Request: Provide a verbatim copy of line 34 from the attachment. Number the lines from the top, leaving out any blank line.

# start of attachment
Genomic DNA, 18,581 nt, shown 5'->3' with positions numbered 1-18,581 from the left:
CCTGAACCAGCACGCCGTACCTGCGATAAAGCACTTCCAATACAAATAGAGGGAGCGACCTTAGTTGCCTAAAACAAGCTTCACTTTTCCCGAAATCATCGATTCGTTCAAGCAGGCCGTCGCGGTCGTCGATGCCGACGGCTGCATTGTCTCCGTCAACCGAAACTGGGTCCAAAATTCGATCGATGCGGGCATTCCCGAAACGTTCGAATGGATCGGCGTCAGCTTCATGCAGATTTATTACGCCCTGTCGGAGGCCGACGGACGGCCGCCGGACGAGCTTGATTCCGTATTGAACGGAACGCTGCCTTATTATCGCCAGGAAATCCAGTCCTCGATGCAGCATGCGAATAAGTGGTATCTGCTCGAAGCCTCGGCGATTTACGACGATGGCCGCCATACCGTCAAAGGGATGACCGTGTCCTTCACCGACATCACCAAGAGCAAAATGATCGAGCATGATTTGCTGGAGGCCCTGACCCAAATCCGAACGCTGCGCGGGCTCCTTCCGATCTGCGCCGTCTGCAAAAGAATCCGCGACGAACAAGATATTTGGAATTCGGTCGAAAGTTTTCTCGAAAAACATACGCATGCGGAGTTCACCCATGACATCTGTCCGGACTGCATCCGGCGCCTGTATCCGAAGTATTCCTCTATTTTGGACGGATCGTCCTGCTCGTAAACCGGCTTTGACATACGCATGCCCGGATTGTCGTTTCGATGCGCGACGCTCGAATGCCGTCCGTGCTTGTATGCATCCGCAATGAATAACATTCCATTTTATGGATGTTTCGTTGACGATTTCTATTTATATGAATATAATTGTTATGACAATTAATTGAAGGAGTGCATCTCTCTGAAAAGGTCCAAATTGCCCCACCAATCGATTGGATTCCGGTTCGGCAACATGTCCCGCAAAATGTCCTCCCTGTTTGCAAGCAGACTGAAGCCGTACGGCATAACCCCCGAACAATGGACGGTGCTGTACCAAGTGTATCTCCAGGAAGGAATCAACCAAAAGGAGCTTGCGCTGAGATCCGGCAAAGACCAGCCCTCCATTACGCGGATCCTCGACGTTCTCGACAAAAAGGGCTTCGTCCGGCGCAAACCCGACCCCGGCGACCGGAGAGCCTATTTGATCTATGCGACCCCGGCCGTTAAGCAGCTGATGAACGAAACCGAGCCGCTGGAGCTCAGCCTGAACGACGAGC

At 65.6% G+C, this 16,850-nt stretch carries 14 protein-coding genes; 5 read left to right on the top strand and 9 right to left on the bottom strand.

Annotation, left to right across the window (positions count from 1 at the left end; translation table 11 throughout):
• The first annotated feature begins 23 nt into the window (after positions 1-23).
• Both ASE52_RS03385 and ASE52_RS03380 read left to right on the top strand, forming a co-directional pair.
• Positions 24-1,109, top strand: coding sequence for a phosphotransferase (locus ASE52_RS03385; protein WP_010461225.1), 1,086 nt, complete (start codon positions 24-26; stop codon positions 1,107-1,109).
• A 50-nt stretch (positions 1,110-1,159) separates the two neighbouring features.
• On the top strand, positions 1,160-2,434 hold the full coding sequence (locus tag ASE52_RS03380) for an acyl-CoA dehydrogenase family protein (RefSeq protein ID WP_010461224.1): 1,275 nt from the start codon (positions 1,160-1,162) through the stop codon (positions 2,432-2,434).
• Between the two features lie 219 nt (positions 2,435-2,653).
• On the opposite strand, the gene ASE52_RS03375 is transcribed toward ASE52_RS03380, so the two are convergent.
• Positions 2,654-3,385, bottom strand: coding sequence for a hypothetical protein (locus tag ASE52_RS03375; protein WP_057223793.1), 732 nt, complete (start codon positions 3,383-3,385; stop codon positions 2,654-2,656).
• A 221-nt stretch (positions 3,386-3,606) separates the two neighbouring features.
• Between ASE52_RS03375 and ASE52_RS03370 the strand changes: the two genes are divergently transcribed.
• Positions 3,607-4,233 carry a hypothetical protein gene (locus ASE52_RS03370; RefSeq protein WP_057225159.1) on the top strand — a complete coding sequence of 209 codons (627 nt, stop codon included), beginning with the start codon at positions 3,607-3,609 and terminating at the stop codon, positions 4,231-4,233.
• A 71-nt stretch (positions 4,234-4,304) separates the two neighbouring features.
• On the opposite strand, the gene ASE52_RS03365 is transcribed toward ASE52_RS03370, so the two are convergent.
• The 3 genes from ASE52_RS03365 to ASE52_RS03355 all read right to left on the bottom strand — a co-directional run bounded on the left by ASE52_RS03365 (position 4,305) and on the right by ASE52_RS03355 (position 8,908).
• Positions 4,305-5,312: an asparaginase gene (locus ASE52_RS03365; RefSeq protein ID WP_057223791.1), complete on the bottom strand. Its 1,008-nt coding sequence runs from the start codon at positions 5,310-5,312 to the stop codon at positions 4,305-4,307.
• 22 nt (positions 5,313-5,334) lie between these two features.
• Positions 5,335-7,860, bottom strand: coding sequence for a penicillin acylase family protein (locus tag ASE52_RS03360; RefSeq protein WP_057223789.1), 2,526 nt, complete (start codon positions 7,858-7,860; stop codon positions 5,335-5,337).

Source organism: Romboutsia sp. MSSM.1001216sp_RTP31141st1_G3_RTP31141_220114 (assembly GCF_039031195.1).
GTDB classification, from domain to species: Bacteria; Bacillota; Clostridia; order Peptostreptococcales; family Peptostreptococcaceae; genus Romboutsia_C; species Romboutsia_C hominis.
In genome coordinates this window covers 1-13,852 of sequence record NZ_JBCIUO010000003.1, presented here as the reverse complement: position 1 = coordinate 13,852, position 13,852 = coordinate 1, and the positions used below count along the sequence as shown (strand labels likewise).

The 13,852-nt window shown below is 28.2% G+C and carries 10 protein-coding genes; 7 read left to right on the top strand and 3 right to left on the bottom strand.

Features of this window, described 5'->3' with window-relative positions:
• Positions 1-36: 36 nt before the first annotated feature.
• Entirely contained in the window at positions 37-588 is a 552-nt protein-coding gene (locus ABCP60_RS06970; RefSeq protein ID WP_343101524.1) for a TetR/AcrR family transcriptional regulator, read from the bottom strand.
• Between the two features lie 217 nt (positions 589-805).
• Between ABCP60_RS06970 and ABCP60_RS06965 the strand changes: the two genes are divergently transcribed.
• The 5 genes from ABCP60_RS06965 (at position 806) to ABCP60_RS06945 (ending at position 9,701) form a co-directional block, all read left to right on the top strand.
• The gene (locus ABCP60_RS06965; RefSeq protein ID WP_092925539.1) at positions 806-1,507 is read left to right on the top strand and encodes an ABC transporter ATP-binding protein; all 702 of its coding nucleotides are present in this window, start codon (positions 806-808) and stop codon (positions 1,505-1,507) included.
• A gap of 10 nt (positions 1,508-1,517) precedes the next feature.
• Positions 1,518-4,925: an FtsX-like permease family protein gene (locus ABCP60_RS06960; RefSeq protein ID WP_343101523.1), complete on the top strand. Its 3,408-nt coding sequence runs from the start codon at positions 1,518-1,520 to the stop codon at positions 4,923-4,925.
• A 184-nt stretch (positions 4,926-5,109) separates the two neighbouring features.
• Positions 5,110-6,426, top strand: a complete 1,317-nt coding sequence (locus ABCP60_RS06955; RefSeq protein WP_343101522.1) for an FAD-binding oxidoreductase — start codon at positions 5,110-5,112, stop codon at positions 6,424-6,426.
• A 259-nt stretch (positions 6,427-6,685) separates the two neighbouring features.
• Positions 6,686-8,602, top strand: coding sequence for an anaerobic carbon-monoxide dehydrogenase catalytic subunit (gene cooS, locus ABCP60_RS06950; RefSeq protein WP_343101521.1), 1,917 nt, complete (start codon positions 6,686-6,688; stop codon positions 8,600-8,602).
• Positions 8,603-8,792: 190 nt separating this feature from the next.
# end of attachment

• Positions 1,518-4,925: an FtsX-like permease family protein gene (locus ABCP60_RS06960; RefSeq protein ID WP_343101523.1), complete on the top strand. Its 3,408-nt coding sequence runs from the start codon at positions 1,518-1,520 to the stop codon at positions 4,923-4,925.